The Diary of a Young Girl

*Prabha Khadka

Diary is completely a personal stuff to record one’s daily activities, as well as dissatisfaction, desire, achievements and express feelings and emotions attached to it. While writing it, one hardly thinks one day it will take the shape of a book and make them alive forever. For Anne Frank, more than just sheets of paper, it was a patient and close companion to share all that lie deep in heart even when she was surrounded with life-threatening circumstances.

Anne was born in 1939, in Frankfurt, as the younger daughter of a businessman. Her family belonged to a Jewish community which contributed to the social and economic well-being of Germany. But the rise of Hitler and Nazi party began to attack on the Jews in order to clean the land for the benefits of pure Germans.

Frank family migrated to Amsterdam; Holland in 1933 after Hitler had taken the power. The suffering of Jews started there as well as he invaded Holland too. They were excluded from public services and private practices. There were so many restrictions for them like Jews must wear a yellow six pointed star, they were forbidden to drive, visit theatre, public places and allowed only to shop in fixed time in Jewish shop, must be indoor by 8 0’clock,etc.

Like many other girls of her age, Anne also had many hobbies but she was mad on reading and writing. On her 13th birthday, she received a diary as birthday gift, which she calls “Friend Kitty”. The first entry is on 14th June, 1942.

Set out for hiding

One day, the Franks received a call up for her elder sister, Margot, just 16 years old girl, which meant she would have to go to concentration camp or lonely cell. So, they decided to go into hiding, which is in Anne’s father’s office. There was a large warehouse on the ground floor with so many rooms hidden behind the door which she calls-“Secret Annex”. She thought it was an ideal hiding place though it was damp and leaned to one side.

Van Daan couple who worked with Anne’s father with their son Peter (not sixteen yet) and a dentist also joined them. In that concealed shelter, they are helped by Anne’s father’s Dutch business partners. There was nothing to pass the time, and listening to the radio was only way of getting informed and entertained. The children were provided with varieties of books including history, biography, myths, fiction etc. They are also engaged in translation work, shorthand, learning French, etc.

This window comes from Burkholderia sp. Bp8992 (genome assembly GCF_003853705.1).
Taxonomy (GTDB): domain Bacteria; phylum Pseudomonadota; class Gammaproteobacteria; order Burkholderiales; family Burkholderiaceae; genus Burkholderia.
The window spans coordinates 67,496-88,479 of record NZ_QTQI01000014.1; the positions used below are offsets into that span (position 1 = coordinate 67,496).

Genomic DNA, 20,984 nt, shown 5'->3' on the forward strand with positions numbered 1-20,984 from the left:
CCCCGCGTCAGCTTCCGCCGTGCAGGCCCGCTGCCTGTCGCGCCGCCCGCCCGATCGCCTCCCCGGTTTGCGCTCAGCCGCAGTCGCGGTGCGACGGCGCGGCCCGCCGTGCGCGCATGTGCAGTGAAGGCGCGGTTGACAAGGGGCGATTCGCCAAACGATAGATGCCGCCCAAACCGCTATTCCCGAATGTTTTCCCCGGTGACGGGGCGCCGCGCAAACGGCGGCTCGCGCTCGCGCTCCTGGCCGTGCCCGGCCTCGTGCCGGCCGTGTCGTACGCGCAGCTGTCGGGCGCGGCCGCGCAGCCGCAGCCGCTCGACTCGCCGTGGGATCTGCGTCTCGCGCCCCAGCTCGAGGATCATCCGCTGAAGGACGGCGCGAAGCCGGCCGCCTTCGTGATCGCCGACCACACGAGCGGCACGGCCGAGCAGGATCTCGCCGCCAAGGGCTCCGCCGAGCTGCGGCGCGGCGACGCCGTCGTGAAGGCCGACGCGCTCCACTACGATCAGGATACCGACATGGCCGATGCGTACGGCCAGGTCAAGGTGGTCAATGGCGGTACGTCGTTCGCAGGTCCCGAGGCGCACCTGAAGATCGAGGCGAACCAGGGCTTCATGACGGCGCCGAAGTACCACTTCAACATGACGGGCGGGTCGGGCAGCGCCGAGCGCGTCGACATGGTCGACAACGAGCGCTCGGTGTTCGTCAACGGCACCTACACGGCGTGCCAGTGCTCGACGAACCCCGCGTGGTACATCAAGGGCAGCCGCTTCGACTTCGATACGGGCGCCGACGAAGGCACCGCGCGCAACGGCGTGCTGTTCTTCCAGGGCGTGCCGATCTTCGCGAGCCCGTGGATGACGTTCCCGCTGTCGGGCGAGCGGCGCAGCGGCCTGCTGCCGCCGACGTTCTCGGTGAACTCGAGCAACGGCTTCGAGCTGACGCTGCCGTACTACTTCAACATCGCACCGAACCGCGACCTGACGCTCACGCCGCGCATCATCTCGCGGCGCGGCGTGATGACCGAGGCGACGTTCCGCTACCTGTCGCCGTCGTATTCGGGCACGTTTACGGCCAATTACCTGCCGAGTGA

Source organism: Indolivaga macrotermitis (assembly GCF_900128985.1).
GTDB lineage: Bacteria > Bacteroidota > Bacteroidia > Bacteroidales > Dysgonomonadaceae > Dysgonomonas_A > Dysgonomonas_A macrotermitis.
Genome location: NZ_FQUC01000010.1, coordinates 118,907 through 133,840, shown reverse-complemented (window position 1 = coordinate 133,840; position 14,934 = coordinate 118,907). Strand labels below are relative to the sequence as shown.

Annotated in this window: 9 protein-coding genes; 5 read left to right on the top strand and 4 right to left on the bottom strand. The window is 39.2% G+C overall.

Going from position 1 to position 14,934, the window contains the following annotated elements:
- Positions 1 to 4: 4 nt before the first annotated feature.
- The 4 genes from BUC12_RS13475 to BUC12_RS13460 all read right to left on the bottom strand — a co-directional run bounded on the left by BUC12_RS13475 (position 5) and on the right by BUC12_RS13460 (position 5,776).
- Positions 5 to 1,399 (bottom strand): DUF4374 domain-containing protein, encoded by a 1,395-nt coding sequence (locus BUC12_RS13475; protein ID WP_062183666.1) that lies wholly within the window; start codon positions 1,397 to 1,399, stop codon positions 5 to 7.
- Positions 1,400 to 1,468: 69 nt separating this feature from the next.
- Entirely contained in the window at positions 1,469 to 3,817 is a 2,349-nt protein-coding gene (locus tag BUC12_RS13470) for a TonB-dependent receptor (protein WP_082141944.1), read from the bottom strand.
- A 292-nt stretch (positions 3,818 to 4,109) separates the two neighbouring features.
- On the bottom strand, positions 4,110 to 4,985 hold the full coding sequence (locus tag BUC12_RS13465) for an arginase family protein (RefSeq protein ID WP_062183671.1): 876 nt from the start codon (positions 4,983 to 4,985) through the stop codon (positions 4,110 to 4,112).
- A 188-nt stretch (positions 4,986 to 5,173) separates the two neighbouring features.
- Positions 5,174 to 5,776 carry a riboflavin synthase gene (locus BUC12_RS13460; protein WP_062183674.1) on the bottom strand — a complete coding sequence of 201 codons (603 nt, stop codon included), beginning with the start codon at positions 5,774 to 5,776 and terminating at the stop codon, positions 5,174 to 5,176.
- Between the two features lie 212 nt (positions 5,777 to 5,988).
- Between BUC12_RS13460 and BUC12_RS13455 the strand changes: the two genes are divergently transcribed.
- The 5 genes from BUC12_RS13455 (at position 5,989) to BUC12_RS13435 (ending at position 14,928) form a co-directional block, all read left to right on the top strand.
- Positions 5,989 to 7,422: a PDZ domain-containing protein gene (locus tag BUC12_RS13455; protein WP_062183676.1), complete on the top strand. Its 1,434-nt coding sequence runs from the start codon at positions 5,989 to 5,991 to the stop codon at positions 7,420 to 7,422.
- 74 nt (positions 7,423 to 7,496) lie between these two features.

The clash between Van Danns and Franks

 Instead of being grateful to the Franks, the selfish Van Daans show jealousy and tears. The Van Daans quarrel on minor things. Mrs. Van Daan complains and laughs unnecessarily, tries to control others. Very often she shouts at her husband. There is discussion between the families about the upbringing of Anne and her sister. Mrs. Van Daan calls Anne ‘spoiled’ and comments her dresses as they are too short. She, unnecessrily comments on Anne’s appearances, manner, character, etc. and the Franks defense. Another topic of debate is whether to give children adult books for reading. Even the Van Daans try to misguide them in the absence of their parents. Anne views it could have been quiet different if they’d remained perfectly open and friendly. She says every opportunity should be utilized to discuss openly all the points of argument and says the Van Daans are wrong but the Franks too are responsible too some extent.

Anne is in puberty

Anne shares the wonder that is happening to her body. She is anxious about her appearance and has dissatisfaction with adults on many points.

In her mind, there is a picture of a perfect mother but her mother doesn’t fit in it. Everyday, she misses having a real mother who understands her. She doesn’t like her mother’s untidiness, sarcasm and lack of sweetness. On the contrary, like the most of the daughters in the world, she says, ‘I don’t like anyone in the world but him’. Her mother tells that she looks her daughters as her friends but she thinks she needs her mother as an example to follow and respect. She views a mother can’t take a friend’s place. She views mother is a woman who handles the children of her age effectively. Anne doesn’t like mother’s “pile of sermons” which leads her being rude. She feels alone, lacking a real friend, who advises soundly.